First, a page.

What Belongs in an LLC Operating Agreement? (Part 1 of 3)

This is part one of a three-part series on what does and doesn’t belong in a written LLC operating agreement.

Most people know that when individuals decide to conduct business through a limited liability company (LLC), they should have a written operating agreement. (If you are an LLC owner and didn’t know that, now you know!) A lot of confusion remains, however, about what sorts of terms the operating agreement should cover. As with everything, there are always exceptions, but here are some general rules of thumb to follow when preparing a written operating agreement:

Terms that usually belong:

Who owns the LLC? LLC owners are usually called “members”. A properly drafted operating agreement will list who the members of the LLC are and their “membership interest”, i.e. how much of the LLC each member owns. Membership interests can be expressed in units (which in some ways are analogous to shares of stock in a corporation) or simply by a percentage. In most cases I prefer using units.

What are the members contributing to the company in exchange for their membership interests? Sometimes company founders don’t contribute anything up front to the business, but that is rare. It’s far more common that each LLC member will be expected to contribute something to get the LLC going. Almost every business needs money to get started, so cash is a common example. Sometimes members will contribute equipment or other physical items to the business. Sometimes a member is expect to contribute services or “sweat equity”. Regardless of what exactly is contributed, I recommend that the member’s capital contribution be recorded in a specific, measurable way in the LLC operating agreement.

Who manages the LLC? Some LLCs are managed by their members. In member-managed LLCs, management decisions are typically made by each member voting their percentage interest in the LLC.  In other words, if one person owns 25% of the company, she gets 25% of the voting power. Another (in my view usually preferable) structure is to have management of the LLC independent of membership. A person could be an LLC manager without necessarily being a member, and vice-versa. This is particularly suitable for companies who may seek outside investment or want each manager to have an equal vote regardless of whether they are a member or their membership percentage.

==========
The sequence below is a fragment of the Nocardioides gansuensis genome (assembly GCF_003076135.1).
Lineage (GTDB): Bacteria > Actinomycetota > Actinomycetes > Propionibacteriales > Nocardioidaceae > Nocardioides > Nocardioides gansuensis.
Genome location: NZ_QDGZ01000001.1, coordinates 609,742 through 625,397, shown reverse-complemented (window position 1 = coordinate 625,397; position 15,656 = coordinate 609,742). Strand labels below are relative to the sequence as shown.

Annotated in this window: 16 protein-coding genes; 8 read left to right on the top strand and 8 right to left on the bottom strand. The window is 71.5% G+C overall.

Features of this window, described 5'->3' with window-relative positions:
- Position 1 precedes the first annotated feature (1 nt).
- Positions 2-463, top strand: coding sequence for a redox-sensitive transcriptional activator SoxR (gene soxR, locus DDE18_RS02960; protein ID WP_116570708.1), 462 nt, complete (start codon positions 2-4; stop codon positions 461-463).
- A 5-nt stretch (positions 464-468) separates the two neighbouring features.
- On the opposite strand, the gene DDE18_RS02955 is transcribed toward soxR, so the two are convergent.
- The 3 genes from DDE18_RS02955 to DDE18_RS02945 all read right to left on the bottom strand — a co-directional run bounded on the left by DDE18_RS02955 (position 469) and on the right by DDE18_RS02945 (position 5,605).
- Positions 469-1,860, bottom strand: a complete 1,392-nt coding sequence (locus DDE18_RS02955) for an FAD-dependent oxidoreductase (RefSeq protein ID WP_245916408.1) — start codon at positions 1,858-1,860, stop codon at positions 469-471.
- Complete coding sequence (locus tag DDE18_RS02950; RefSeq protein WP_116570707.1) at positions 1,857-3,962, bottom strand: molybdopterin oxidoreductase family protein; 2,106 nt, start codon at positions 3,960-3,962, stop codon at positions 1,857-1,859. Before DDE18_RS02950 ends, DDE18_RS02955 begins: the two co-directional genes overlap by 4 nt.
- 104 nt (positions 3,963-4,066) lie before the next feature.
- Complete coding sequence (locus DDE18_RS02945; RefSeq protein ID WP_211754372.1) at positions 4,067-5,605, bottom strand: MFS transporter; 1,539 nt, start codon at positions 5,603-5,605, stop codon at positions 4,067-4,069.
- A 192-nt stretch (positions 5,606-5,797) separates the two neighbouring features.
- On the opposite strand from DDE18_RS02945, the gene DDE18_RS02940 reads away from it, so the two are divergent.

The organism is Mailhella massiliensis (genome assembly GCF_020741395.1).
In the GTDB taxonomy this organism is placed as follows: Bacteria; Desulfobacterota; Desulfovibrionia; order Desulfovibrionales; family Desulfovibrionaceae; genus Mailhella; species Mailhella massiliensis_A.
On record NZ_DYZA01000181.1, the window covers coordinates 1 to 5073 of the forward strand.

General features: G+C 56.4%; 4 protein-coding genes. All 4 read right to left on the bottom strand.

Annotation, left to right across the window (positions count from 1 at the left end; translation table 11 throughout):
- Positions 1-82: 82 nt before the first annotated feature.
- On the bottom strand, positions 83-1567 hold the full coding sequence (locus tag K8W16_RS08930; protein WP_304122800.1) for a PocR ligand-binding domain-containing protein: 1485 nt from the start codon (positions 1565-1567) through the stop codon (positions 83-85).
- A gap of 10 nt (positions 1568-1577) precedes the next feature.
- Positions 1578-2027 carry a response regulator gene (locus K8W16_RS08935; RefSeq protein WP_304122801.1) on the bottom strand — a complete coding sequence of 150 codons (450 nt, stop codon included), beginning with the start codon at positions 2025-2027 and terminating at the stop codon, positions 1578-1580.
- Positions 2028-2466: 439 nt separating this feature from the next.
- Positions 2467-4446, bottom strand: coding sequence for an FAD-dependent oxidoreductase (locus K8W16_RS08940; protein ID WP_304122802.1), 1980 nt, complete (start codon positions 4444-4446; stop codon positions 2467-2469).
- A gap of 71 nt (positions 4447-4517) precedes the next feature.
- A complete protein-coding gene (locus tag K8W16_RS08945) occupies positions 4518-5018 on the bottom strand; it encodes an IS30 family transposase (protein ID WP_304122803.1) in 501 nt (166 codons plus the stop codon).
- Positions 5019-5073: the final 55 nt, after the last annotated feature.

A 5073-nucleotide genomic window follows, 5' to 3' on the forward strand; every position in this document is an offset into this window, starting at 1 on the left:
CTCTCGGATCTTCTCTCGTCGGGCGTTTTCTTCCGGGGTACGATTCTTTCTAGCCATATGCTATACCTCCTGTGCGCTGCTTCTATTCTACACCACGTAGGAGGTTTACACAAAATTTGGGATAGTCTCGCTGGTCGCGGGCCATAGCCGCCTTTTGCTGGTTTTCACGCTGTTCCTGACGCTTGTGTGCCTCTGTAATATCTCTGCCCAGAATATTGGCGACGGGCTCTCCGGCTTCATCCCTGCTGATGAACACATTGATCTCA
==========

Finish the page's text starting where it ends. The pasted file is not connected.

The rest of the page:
Who makes which decisions? This may seem like the same question as who manages the LLC, but it’s not. A good written operating agreement will specify certain types of decisions that require the approval of the members (usually “big-picture” decisions), approval of the managers (usually “day-to-day” decisions), or even those that can be made unilaterally by a manager or officer of the company.

Under what circumstances can a member transfer her LLC interest? LLCs arose out of partnership law, and most closely held LLCs are owned by a set of partners. In business, we typically like to choose who our partners are. For that reason, most LLC operating agreements will impose certain restrictions on the ability of members to transfer their membership interests. You may be fine being in business with your partner, but not fine being in business with her spouse, kids, neighbor, or whoever she can get to give her a few dollars for her LLC ownership share. Thoughtful provisions on the circumstances under which membership interests can be transferred are a necessary part of any operating agreement.

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